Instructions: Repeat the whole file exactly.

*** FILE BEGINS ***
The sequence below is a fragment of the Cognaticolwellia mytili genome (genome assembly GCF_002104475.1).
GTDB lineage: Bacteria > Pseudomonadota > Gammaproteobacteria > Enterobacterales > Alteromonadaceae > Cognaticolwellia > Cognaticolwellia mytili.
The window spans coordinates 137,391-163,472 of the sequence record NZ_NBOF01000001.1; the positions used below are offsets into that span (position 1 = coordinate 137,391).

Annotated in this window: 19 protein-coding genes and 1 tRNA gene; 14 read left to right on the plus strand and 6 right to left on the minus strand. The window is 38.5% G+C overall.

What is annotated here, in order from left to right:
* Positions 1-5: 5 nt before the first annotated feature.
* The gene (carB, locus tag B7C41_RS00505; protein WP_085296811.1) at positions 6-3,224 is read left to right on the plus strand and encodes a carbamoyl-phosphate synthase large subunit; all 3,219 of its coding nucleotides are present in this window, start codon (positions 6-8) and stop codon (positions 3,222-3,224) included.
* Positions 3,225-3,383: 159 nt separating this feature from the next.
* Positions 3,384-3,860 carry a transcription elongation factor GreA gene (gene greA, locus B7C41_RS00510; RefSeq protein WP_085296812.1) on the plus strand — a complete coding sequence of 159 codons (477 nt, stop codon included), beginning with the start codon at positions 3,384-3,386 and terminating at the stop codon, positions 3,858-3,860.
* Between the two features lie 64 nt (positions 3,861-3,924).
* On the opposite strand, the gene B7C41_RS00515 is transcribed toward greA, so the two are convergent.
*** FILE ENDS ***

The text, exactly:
The sequence below is a fragment of the Cognaticolwellia mytili genome (genome assembly GCF_002104475.1).
GTDB lineage: Bacteria > Pseudomonadota > Gammaproteobacteria > Enterobacterales > Alteromonadaceae > Cognaticolwellia > Cognaticolwellia mytili.
The window spans coordinates 137,391-163,472 of the sequence record NZ_NBOF01000001.1; the positions used below are offsets into that span (position 1 = coordinate 137,391).

Annotated in this window: 19 protein-coding genes and 1 tRNA gene; 14 read left to right on the plus strand and 6 right to left on the minus strand. The window is 38.5% G+C overall.

What is annotated here, in order from left to right:
* Positions 1-5: 5 nt before the first annotated feature.
* The gene (carB, locus tag B7C41_RS00505; protein WP_085296811.1) at positions 6-3,224 is read left to right on the plus strand and encodes a carbamoyl-phosphate synthase large subunit; all 3,219 of its coding nucleotides are present in this window, start codon (positions 6-8) and stop codon (positions 3,222-3,224) included.
* Positions 3,225-3,383: 159 nt separating this feature from the next.
* Positions 3,384-3,860 carry a transcription elongation factor GreA gene (gene greA, locus B7C41_RS00510; RefSeq protein WP_085296812.1) on the plus strand — a complete coding sequence of 159 codons (477 nt, stop codon included), beginning with the start codon at positions 3,384-3,386 and terminating at the stop codon, positions 3,858-3,860.
* Between the two features lie 64 nt (positions 3,861-3,924).
* On the opposite strand, the gene B7C41_RS00515 is transcribed toward greA, so the two are convergent.